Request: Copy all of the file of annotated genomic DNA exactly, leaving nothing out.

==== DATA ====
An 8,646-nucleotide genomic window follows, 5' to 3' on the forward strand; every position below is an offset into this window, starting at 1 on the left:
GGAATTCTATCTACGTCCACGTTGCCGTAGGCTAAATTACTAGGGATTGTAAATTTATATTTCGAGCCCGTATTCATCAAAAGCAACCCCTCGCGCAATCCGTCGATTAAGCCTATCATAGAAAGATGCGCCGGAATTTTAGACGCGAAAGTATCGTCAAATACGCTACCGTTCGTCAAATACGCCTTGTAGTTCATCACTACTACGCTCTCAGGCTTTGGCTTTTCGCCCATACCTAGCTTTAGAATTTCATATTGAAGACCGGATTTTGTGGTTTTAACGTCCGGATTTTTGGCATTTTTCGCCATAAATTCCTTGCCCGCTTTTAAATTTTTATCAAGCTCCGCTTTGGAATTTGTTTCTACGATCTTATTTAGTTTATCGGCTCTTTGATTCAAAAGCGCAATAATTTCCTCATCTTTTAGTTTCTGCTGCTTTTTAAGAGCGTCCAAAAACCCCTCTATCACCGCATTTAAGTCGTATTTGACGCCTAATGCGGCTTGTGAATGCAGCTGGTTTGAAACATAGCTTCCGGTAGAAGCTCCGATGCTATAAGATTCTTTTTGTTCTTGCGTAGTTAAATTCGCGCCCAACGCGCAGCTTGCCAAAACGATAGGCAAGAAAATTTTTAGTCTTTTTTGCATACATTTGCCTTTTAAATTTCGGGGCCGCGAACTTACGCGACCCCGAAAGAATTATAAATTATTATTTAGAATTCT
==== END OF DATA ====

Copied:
An 8,646-nucleotide genomic window follows, 5' to 3' on the forward strand; every position below is an offset into this window, starting at 1 on the left:
GGAATTCTATCTACGTCCACGTTGCCGTAGGCTAAATTACTAGGGATTGTAAATTTATATTTCGAGCCCGTATTCATCAAAAGCAACCCCTCGCGCAATCCGTCGATTAAGCCTATCATAGAAAGATGCGCCGGAATTTTAGACGCGAAAGTATCGTCAAATACGCTACCGTTCGTCAAATACGCCTTGTAGTTCATCACTACTACGCTCTCAGGCTTTGGCTTTTCGCCCATACCTAGCTTTAGAATTTCATATTGAAGACCGGATTTTGTGGTTTTAACGTCCGGATTTTTGGCATTTTTCGCCATAAATTCCTTGCCCGCTTTTAAATTTTTATCAAGCTCCGCTTTGGAATTTGTTTCTACGATCTTATTTAGTTTATCGGCTCTTTGATTCAAAAGCGCAATAATTTCCTCATCTTTTAGTTTCTGCTGCTTTTTAAGAGCGTCCAAAAACCCCTCTATCACCGCATTTAAGTCGTATTTGACGCCTAATGCGGCTTGTGAATGCAGCTGGTTTGAAACATAGCTTCCGGTAGAAGCTCCGATGCTATAAGATTCTTTTTGTTCTTGCGTAGTTAAATTCGCGCCCAACGCGCAGCTTGCCAAAACGATAGGCAAGAAAATTTTTAGTCTTTTTTGCATACATTTGCCTTTTAAATTTCGGGGCCGCGAACTTACGCGACCCCGAAAGAATTATAAATTATTATTTAGAATTCT